Everyone gets the sunshine and the rain. One reason I think God gives us all both sunshine and rain is because his desire is that all people come to know him. By using the sun and rain to provide for everyone’s needs for food and to show Himself through creation, he is giving those who do not know him even more opportunities to see him and his power and goodness.

Therefore, our response to losing days should not be self-pity (“Why am I such a loser?”) but acknowledgement of the pain that sin has caused and an awareness that maybe God might just use the losing days to bring about something great. He’s in the habit of redeeming and restoring things like that. I’ve seen God take horrific circumstances and turn them into great and wonderful expressions of his love and rescue and power. (I have been writing about redemption and restoration for a while now. Ironically, I tend to write most about those themes in the month of April!)

When unbelievers see us responding to difficult circumstances and “losing days” with gratitude and hope in God’s providence and provision, they’ll know that something is up, and they just might start asking questions.


I’m writing this post as I’m working through Ann Voskamp‘s One Thousand Gifts. She compares learning the language of gratitude to learning a second language. In the book, she explains that she is writing down a list of things she is grateful for, adding to the list each day, as if she were copying vocabulary in a second language.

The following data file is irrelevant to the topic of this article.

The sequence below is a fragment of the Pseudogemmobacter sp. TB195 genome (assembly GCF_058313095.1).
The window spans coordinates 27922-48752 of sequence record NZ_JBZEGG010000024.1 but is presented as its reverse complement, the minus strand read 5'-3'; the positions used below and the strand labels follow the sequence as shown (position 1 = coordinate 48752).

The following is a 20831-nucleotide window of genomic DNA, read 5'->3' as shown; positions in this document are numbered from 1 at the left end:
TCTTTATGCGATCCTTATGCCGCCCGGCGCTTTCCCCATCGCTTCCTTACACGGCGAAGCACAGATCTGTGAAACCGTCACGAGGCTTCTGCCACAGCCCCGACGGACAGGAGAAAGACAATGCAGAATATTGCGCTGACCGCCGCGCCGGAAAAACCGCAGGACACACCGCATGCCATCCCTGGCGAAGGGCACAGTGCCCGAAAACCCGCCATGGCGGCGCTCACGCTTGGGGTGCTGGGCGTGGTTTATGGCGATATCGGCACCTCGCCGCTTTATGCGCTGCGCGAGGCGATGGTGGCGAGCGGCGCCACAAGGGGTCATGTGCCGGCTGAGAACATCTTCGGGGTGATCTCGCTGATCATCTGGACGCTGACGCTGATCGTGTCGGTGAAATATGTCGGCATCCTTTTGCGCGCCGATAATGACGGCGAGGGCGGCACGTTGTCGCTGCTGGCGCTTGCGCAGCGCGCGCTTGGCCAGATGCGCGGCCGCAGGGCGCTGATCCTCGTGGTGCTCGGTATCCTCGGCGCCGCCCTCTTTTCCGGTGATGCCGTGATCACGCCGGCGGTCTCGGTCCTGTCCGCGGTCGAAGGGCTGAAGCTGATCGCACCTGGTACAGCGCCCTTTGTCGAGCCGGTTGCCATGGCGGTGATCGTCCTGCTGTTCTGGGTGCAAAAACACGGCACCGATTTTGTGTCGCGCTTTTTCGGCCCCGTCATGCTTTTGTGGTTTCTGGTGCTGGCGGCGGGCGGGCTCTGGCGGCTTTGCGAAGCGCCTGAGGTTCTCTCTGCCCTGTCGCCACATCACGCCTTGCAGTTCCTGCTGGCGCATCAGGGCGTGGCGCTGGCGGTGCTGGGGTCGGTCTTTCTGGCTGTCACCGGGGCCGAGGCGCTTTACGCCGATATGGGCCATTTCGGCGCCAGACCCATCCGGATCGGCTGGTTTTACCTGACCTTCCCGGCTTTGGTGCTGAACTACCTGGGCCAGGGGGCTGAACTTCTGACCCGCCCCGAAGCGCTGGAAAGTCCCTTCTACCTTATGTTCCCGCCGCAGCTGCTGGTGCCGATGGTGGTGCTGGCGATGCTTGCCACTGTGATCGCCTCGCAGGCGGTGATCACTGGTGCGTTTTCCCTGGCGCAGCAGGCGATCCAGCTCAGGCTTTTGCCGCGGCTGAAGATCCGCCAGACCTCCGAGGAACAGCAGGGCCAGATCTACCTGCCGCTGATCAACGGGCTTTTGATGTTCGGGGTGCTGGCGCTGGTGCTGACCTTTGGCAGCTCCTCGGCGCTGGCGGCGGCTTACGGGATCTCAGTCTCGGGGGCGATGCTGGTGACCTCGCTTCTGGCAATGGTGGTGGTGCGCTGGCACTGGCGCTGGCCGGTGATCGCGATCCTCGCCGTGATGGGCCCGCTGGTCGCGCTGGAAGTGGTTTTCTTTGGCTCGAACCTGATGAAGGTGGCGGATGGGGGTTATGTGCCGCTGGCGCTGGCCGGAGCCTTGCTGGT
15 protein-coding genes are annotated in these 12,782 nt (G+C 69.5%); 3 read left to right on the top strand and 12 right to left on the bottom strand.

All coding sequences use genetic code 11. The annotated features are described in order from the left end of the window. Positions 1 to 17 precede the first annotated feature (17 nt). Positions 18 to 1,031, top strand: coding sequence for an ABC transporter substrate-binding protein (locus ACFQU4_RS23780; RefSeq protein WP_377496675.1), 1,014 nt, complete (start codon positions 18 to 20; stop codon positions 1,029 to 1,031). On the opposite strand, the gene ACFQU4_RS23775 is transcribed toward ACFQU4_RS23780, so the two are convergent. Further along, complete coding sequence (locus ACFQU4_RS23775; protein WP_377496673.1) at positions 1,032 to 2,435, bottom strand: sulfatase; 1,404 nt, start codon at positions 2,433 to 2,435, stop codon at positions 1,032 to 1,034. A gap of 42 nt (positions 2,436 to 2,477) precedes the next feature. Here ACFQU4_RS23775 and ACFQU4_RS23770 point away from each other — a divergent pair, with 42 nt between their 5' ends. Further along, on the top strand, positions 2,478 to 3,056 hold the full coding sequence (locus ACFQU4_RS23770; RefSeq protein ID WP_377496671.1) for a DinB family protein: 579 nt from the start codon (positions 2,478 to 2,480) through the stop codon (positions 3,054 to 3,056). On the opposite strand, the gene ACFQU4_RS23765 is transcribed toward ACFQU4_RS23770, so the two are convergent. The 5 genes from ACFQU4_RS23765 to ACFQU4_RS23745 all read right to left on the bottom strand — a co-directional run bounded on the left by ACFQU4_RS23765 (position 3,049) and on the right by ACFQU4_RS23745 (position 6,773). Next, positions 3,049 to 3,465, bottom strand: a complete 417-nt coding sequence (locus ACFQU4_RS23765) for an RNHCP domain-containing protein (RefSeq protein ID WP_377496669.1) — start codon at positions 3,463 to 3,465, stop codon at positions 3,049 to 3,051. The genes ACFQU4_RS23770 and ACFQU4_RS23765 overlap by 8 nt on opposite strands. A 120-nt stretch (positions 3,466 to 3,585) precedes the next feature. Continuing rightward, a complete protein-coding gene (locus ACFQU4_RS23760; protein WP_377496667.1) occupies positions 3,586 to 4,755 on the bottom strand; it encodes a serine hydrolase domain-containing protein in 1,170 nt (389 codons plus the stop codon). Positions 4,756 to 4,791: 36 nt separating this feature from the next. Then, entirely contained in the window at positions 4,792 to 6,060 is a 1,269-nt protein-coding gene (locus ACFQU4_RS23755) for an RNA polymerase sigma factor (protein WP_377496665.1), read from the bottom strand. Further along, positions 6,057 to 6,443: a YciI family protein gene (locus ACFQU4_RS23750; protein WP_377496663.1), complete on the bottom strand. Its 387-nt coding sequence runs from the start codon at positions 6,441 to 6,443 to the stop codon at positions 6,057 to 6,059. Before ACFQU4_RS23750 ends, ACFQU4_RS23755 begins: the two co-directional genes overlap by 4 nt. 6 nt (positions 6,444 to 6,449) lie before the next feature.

As a English as a Second Language teacher who has spent time with Spanish, Cantonese, Lao, and Thai, I connect with that comparison. What if gratitude is a language we must practice using in order to get better at it? What if we must practice listening to, reading, speaking, and writing gratefulness before it will stick? Perhaps being thankful in all circumstances (1 Thess. 5:18) is something that must be learned, Ann writes.

To this end, my challenge now becomes: What if we were thankful on “losing” days, too? It’s easy to be thankful on “winning” days, especially if our attitudes are in the right place. But we are not called to be grateful only in some circumstances. We are actually specifically called to be grateful even in troubles.

I have a sneaky feeling that if we named specific things, whether tangible or otherwise, and thanked God for them, even on “losing” days, we would feel less and less like “losers” and more and more like the children of God we really are. See, we aren’t “losers.” God didn’t give us that name when he called us out of darkness into his marvelous light. God calls us chosenset apartholybelonging to GodGod’s delight, and God’s bride (2 Peter 2:9, Psalm 18:19, Isaiah 62:4).

We will have losing days. We will have winning days. Do not let either day define you. Let gratitude for who God is and what God has done for you be your definition. Circumstances will change, but God does not.